Kinetic surface friction rendering for interactive sonification: an initial exploration

by   Staas de Jong, et al.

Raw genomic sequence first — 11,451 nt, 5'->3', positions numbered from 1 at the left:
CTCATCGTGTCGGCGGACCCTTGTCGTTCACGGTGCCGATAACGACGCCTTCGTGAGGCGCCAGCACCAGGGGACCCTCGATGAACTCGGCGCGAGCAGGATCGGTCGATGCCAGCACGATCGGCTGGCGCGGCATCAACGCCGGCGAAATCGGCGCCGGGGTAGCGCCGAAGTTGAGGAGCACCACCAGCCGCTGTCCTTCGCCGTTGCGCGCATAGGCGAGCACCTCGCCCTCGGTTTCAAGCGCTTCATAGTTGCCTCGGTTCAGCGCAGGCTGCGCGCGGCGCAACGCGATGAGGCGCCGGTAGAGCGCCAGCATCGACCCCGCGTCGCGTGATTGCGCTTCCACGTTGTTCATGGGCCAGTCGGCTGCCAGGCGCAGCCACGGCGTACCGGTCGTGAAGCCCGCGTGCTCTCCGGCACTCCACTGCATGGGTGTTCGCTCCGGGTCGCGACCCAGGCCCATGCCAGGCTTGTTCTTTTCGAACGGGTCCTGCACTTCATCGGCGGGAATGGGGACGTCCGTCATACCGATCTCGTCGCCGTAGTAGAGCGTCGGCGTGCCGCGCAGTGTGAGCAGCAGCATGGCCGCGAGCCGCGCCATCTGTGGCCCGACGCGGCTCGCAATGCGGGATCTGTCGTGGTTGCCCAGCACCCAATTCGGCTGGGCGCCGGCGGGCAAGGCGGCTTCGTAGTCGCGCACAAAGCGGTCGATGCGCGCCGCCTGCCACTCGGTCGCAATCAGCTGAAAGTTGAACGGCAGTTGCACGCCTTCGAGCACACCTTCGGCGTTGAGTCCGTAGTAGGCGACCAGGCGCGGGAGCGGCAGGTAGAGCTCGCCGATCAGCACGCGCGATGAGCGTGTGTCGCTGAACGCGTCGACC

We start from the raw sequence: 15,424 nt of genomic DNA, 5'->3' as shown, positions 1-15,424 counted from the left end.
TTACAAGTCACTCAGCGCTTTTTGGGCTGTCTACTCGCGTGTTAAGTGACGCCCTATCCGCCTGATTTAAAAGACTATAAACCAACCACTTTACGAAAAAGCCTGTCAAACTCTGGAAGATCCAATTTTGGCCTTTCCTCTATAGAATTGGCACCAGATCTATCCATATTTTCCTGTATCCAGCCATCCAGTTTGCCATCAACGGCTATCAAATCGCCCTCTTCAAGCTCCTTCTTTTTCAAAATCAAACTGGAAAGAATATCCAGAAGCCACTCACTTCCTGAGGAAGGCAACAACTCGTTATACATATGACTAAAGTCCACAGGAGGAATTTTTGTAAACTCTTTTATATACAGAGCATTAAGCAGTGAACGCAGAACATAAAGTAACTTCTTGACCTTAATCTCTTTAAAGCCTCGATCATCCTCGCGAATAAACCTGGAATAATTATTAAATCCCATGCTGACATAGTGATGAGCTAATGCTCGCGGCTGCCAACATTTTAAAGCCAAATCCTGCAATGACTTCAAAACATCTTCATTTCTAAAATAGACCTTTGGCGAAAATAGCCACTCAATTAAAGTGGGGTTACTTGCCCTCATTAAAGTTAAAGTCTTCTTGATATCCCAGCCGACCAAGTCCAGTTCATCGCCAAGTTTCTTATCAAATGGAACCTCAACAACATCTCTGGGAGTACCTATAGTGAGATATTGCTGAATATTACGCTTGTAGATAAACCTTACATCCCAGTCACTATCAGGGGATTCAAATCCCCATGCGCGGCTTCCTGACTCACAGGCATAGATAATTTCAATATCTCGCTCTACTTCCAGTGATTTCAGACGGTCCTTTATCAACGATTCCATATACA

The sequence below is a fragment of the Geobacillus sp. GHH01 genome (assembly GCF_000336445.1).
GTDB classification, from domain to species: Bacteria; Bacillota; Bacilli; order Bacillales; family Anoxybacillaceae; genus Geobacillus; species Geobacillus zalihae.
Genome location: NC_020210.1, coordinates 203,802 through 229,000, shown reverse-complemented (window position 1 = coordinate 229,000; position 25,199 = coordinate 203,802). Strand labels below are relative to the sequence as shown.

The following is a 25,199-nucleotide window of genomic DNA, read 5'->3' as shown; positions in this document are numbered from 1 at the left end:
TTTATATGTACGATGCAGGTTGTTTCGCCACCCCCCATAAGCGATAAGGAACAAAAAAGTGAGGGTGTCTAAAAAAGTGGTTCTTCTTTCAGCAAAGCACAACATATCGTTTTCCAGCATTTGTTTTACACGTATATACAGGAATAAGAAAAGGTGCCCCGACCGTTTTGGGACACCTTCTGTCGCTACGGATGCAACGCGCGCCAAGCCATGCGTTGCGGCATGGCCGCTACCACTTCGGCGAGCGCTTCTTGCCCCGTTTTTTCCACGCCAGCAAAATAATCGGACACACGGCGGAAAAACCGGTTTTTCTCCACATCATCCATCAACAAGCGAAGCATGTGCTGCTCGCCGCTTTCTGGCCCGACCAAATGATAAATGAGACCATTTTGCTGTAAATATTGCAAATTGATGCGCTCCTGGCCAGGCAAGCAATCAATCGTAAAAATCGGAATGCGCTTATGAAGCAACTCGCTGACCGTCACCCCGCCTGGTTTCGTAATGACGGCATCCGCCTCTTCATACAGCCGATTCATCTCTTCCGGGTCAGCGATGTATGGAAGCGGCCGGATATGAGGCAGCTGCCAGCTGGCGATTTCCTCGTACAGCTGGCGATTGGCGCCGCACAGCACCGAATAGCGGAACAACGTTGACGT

Inspired by the role sound and friction play in interactions with everyday objects, this work aims to identify some of the ways in which kinetic surface friction rendering can complement interactive sonification controlled by movable objects. In order to do this, a tactile system is presented which implements a movable physical object with programmable friction. Important aspects of this system include the capacity to display high-resolution kinetic friction patterns, the ability to algorithmically define interactions directly in terms of physical units, and the complete integration of audio and tactile synthesis. A prototype interaction spatially mapping arbitrary 1D signal data on a surface and directly converting these to sound and friction during movements across the surface is described. The results of a pilot evaluation of this interaction indicate how kinetic surface friction rendering can be a means for giving dynamically created virtual objects for sonification a tangible presence. Some specific possible roles for movement input and friction output are identified, as well as issues to be considered when applying and further developing this type of haptic feedback in the context of interactive sonification.



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